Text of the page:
• 14
    What is the function of tensor tympani and stapedius muscles?
    Make the ossicles less efficient at conducting sound if sound is too great ( protection mechanism)
    Engage to pull the walls of the middle ear away and decrease pressure on endolymph
    Increase the efficiency of ossicles in the middle ear at conducting sound
    Engage to compress the walls of the middle ear to increase pressure on endolymph
  • 15
    The round window is:
    Attached to tensor tympani
    Attached to the stapes footplate
    Covered by the ear drum
    A membrane covered opening between the cochlea and the middle ear that allows fluid to move
  • 16
    Loss of hair cells at the apex of the cochlea would be most likely to result in:
    Sensitivity to low pitched sounds
    Deafness to high pitched sounds
    Deafness to low pitched sounds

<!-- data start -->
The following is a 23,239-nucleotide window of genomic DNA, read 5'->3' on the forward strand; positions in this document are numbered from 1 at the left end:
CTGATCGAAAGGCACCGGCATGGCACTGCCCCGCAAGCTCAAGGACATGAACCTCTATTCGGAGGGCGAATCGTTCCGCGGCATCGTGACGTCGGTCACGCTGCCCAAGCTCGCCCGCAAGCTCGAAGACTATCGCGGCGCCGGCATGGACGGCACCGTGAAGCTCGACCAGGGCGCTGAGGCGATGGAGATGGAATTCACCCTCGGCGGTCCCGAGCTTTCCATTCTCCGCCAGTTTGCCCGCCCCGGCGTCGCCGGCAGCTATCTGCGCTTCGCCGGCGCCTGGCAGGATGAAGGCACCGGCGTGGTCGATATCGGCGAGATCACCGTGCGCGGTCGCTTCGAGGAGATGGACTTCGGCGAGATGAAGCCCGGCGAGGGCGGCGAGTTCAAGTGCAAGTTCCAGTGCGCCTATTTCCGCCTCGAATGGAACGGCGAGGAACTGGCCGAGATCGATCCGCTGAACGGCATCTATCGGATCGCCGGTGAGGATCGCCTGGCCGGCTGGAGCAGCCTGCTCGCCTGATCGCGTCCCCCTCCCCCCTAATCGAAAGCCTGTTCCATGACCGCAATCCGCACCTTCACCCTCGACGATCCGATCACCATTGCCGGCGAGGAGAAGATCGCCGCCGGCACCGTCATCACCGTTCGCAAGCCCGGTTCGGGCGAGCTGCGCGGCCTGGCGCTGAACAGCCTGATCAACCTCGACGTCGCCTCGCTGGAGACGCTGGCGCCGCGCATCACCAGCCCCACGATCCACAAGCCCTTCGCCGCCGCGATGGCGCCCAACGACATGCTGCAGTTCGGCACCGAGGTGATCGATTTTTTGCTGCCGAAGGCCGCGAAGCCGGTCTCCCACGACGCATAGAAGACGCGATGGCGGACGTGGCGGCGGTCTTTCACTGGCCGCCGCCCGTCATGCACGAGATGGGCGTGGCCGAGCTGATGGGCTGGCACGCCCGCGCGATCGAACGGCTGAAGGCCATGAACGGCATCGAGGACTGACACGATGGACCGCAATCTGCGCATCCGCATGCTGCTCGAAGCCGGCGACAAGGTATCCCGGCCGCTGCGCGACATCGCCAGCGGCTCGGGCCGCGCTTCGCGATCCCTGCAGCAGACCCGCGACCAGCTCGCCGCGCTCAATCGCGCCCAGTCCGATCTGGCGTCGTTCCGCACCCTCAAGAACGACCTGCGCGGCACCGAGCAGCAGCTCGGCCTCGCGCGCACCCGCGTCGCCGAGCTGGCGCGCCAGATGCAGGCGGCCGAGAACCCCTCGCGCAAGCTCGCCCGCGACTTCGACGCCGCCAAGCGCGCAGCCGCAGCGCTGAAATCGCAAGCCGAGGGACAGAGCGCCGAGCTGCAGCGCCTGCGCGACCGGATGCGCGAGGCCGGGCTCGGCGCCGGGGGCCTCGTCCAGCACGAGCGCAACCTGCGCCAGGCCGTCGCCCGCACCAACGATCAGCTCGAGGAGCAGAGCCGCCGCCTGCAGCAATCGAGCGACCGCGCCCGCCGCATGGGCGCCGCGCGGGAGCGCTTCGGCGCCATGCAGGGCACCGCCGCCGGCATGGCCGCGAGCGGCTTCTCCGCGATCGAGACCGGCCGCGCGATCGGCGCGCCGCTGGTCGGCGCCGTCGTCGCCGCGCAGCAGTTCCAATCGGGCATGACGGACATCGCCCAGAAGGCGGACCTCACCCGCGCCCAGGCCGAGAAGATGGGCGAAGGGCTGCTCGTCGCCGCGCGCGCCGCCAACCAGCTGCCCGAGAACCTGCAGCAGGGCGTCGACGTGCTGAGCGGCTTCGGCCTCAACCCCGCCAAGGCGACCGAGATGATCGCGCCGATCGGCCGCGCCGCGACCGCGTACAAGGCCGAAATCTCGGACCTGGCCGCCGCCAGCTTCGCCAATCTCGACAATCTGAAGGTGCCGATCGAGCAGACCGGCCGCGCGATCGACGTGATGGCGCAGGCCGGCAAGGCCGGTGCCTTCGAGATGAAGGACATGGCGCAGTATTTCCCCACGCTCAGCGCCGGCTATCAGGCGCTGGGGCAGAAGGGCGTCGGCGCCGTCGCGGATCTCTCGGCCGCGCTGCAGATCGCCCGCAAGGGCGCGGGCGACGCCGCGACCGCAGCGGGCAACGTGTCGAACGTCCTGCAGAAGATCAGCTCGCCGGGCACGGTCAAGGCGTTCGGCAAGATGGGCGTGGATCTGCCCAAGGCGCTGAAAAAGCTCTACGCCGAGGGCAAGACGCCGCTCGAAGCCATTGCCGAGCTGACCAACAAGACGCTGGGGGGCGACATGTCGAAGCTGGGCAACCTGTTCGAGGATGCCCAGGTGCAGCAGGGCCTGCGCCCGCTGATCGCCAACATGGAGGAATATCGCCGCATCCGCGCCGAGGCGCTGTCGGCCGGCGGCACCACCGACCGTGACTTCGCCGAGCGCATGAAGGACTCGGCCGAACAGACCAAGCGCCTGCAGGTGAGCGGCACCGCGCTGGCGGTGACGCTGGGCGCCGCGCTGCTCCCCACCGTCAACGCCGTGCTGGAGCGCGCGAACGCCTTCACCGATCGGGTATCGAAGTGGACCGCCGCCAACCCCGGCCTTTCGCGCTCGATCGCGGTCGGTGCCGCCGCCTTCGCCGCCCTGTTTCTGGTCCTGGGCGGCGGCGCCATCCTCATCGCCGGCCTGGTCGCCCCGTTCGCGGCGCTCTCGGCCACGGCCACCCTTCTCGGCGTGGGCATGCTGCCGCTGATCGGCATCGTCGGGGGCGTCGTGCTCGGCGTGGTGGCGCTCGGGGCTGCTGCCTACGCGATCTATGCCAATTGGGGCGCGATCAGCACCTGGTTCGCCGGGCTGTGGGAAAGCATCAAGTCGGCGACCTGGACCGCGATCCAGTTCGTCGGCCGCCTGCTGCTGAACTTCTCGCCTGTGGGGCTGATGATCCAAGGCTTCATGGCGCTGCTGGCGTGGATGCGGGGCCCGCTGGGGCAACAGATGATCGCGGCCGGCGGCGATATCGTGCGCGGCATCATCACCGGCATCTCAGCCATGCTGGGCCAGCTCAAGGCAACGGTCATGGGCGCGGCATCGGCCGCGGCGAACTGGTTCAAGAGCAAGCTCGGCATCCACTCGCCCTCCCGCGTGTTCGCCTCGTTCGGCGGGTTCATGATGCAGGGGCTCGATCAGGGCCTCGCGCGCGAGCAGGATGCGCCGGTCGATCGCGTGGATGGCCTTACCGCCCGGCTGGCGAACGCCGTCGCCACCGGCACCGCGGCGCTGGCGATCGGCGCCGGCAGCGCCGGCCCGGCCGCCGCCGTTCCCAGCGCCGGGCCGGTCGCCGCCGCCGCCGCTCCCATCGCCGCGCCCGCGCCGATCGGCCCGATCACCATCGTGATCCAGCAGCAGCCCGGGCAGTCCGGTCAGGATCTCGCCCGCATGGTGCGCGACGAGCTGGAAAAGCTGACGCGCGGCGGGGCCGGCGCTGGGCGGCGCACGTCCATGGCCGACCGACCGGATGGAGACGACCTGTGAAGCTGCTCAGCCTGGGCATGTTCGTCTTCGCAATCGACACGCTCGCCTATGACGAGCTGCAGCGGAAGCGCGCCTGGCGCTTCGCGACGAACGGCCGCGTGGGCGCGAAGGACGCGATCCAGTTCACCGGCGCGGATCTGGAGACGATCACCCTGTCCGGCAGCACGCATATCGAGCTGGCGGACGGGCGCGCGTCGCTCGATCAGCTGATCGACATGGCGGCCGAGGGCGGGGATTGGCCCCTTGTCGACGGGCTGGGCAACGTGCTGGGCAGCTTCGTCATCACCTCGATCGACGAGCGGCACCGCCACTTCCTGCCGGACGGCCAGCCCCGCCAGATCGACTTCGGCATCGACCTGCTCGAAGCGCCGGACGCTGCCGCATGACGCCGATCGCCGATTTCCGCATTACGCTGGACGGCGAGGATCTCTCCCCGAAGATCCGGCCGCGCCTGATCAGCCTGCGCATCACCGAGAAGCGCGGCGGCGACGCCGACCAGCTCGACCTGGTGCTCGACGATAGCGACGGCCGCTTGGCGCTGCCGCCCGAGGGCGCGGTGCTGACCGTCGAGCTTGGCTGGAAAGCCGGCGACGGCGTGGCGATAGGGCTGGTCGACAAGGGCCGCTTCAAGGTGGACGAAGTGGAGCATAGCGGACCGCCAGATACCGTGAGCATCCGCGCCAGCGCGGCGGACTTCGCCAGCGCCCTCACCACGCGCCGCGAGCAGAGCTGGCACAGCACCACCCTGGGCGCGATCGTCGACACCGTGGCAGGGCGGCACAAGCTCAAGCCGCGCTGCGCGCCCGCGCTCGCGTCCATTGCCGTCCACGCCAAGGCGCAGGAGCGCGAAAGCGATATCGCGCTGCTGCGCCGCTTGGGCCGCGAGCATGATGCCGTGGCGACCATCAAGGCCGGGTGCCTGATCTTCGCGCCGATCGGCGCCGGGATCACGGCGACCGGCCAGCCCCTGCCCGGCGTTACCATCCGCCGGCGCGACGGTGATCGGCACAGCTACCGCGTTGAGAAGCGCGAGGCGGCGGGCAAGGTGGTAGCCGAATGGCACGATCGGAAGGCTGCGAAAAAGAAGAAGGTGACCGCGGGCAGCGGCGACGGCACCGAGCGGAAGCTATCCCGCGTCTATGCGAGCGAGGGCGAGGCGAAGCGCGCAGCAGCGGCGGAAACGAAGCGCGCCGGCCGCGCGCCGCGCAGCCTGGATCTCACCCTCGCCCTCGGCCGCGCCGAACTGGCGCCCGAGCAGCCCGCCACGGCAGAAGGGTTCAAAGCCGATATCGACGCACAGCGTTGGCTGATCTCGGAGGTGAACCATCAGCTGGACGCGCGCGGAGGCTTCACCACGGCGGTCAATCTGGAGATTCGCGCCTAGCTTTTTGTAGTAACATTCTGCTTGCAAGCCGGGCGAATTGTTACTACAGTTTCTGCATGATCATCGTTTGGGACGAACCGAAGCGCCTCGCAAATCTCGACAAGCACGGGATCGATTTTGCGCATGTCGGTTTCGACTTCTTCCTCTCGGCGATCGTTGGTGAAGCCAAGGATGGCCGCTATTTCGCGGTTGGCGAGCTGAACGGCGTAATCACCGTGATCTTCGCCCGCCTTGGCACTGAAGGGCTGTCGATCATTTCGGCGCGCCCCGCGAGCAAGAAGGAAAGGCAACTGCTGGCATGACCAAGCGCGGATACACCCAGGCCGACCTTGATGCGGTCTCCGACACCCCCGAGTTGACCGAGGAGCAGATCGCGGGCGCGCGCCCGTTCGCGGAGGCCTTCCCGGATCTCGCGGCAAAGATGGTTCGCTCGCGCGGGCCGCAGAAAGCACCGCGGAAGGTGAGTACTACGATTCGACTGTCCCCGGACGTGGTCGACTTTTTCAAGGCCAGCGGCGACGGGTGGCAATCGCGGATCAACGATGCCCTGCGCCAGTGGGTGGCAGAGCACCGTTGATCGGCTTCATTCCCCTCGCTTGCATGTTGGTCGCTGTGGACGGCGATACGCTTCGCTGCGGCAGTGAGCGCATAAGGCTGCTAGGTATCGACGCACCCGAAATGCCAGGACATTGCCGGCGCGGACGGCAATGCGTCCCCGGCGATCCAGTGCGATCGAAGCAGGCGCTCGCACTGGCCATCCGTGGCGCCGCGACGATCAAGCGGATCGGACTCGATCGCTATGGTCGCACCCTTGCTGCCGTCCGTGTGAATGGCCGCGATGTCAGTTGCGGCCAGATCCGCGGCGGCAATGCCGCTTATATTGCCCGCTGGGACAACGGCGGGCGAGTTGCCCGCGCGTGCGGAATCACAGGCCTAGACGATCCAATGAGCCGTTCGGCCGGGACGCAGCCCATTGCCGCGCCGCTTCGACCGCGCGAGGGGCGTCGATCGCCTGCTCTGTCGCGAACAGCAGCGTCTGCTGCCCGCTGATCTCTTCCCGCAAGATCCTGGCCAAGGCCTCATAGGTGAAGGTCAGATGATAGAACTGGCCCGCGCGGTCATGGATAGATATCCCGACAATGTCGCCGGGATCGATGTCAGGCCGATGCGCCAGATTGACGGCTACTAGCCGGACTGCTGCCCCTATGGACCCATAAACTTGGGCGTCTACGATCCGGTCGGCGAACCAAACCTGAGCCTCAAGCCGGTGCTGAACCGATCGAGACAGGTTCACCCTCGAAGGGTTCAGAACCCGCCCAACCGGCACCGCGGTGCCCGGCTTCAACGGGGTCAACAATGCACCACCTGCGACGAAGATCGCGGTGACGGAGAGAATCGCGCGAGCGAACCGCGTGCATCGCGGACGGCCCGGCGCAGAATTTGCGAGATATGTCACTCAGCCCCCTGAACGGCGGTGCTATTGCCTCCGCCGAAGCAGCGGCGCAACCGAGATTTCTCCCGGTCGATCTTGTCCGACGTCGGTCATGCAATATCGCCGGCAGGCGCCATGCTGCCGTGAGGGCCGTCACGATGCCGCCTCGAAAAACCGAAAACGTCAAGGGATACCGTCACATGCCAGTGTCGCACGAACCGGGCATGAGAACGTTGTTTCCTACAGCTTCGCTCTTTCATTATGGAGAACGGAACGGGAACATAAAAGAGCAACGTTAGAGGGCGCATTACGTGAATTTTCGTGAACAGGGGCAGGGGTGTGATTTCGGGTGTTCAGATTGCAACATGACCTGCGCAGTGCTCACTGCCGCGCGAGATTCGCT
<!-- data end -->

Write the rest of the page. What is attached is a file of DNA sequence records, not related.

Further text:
Sensitivity to high pitched sounds
  • 17
    Loss of hair cells in the base of the cochlea is most likely to result in:
    Deafness to low pitched sounds
    Sensitivity to low pitched sounds
    Deafness to high pitched sounds
    Sensitivity to high pitched sounds
  • 18
    Damage to the facial or trigeminal nerve on one side may result in:
    General deafness on side of injury
    Deafness to high pitched sounds on side of injury
    Deafness to low pitched sounds on side of injury
    Sounds being excessively loud on side of injury
  • 19
    Loss of any awareness of sound, but an ability to react reflexively to sounds is most likely due to:
    Damage to right thalamus
    Loss of connections in the pontine and mesencephalic tegmentum
    Damage to primary auditory cortex
    Damage to right posterior superior temporal and inferior parietal cortex